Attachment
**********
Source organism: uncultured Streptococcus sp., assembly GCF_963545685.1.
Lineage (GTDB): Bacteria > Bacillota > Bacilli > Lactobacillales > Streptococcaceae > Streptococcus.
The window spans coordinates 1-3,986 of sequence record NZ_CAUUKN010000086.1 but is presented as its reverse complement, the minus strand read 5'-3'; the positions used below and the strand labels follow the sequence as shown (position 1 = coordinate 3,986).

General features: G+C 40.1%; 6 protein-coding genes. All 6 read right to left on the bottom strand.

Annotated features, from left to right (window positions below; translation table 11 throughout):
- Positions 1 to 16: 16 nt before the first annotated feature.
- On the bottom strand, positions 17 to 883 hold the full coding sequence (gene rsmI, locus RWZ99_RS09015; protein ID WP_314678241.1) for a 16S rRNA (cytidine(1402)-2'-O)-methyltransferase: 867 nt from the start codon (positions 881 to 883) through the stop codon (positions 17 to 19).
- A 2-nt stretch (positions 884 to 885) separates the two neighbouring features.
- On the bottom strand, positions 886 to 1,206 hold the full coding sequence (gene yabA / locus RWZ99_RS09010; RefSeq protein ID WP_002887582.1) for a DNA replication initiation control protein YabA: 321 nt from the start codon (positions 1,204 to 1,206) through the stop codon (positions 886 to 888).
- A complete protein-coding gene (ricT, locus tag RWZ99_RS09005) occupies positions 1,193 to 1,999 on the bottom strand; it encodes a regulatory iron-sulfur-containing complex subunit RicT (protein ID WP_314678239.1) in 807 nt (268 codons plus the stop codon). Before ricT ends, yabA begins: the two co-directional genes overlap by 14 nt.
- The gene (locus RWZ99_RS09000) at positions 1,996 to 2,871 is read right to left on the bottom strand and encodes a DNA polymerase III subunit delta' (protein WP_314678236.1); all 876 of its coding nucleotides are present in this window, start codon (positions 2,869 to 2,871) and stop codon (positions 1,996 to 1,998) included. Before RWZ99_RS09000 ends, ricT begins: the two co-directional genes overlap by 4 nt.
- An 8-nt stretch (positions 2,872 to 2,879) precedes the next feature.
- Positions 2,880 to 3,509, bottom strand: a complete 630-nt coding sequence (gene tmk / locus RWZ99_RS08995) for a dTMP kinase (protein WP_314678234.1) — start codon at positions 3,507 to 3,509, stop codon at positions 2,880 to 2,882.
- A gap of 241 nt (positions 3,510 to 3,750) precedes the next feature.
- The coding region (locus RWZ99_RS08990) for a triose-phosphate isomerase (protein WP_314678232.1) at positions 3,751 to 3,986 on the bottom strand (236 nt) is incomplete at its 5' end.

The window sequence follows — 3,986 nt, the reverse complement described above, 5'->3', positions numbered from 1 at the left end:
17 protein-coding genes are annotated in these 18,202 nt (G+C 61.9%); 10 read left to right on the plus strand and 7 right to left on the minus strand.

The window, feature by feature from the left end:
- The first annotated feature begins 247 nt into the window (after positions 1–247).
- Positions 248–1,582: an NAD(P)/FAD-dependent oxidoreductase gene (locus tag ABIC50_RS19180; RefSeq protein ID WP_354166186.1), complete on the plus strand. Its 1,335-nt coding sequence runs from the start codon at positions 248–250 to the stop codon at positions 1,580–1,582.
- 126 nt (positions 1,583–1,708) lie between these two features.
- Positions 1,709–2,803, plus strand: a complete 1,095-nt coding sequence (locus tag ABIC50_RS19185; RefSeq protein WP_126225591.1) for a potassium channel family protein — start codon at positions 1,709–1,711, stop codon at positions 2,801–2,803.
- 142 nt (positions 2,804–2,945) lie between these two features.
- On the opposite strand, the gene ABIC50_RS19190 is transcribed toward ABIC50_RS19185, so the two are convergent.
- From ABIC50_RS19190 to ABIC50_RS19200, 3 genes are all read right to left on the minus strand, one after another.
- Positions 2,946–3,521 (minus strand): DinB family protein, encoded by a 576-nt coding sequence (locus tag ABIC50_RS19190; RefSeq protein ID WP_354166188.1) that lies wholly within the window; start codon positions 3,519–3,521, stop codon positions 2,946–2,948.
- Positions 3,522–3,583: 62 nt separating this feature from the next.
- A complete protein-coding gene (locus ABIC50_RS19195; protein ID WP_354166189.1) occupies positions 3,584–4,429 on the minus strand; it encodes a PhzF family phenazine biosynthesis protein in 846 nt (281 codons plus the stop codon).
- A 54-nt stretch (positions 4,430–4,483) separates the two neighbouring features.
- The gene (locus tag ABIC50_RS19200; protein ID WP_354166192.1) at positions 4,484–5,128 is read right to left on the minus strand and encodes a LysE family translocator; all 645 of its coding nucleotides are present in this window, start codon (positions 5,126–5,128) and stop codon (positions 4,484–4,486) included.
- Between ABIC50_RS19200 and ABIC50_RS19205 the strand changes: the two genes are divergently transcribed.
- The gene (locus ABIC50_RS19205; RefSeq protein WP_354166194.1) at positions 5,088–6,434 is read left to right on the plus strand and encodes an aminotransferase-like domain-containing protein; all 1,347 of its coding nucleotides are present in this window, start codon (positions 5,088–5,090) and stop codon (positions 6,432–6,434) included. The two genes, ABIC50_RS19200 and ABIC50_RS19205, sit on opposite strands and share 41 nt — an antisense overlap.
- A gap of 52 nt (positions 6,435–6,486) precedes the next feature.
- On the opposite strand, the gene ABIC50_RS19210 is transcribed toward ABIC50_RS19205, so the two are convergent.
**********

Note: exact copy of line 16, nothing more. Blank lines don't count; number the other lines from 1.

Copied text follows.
The window sequence follows — 3,986 nt, the reverse complement described above, 5'->3', positions numbered from 1 at the left end: